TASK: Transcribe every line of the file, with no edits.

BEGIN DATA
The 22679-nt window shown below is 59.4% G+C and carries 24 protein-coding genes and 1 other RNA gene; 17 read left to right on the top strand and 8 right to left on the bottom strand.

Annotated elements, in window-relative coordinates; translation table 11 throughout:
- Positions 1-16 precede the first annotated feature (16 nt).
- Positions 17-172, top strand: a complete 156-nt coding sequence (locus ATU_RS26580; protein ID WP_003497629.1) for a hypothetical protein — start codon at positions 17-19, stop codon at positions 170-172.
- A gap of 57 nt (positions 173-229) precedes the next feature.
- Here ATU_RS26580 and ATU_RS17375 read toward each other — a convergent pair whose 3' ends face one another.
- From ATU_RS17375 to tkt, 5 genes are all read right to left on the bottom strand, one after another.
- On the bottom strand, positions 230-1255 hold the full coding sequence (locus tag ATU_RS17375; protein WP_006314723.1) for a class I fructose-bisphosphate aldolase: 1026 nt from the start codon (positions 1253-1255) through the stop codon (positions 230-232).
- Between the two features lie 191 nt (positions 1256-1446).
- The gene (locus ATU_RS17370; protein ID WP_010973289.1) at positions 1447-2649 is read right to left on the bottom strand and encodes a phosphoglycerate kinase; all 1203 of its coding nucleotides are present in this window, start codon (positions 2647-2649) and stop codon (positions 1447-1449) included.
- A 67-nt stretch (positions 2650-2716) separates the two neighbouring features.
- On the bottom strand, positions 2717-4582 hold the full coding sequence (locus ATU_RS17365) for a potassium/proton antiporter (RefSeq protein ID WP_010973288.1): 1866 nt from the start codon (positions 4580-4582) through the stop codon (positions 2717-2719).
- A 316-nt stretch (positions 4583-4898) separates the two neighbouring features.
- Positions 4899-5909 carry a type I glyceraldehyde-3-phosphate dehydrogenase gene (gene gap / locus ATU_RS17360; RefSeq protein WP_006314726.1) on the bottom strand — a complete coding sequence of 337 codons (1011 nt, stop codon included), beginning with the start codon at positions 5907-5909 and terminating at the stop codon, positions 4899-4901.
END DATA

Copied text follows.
The 22679-nt window shown below is 59.4% G+C and carries 24 protein-coding genes and 1 other RNA gene; 17 read left to right on the top strand and 8 right to left on the bottom strand.

Annotated elements, in window-relative coordinates; translation table 11 throughout:
- Positions 1-16 precede the first annotated feature (16 nt).
- Positions 17-172, top strand: a complete 156-nt coding sequence (locus ATU_RS26580; protein ID WP_003497629.1) for a hypothetical protein — start codon at positions 17-19, stop codon at positions 170-172.
- A gap of 57 nt (positions 173-229) precedes the next feature.
- Here ATU_RS26580 and ATU_RS17375 read toward each other — a convergent pair whose 3' ends face one another.
- From ATU_RS17375 to tkt, 5 genes are all read right to left on the bottom strand, one after another.
- On the bottom strand, positions 230-1255 hold the full coding sequence (locus tag ATU_RS17375; protein WP_006314723.1) for a class I fructose-bisphosphate aldolase: 1026 nt from the start codon (positions 1253-1255) through the stop codon (positions 230-232).
- Between the two features lie 191 nt (positions 1256-1446).
- The gene (locus ATU_RS17370; protein ID WP_010973289.1) at positions 1447-2649 is read right to left on the bottom strand and encodes a phosphoglycerate kinase; all 1203 of its coding nucleotides are present in this window, start codon (positions 2647-2649) and stop codon (positions 1447-1449) included.
- A 67-nt stretch (positions 2650-2716) separates the two neighbouring features.
- On the bottom strand, positions 2717-4582 hold the full coding sequence (locus ATU_RS17365) for a potassium/proton antiporter (RefSeq protein ID WP_010973288.1): 1866 nt from the start codon (positions 4580-4582) through the stop codon (positions 2717-2719).
- A 316-nt stretch (positions 4583-4898) separates the two neighbouring features.
- Positions 4899-5909 carry a type I glyceraldehyde-3-phosphate dehydrogenase gene (gene gap / locus ATU_RS17360; RefSeq protein WP_006314726.1) on the bottom strand — a complete coding sequence of 337 codons (1011 nt, stop codon included), beginning with the start codon at positions 5907-5909 and terminating at the stop codon, positions 4899-4901.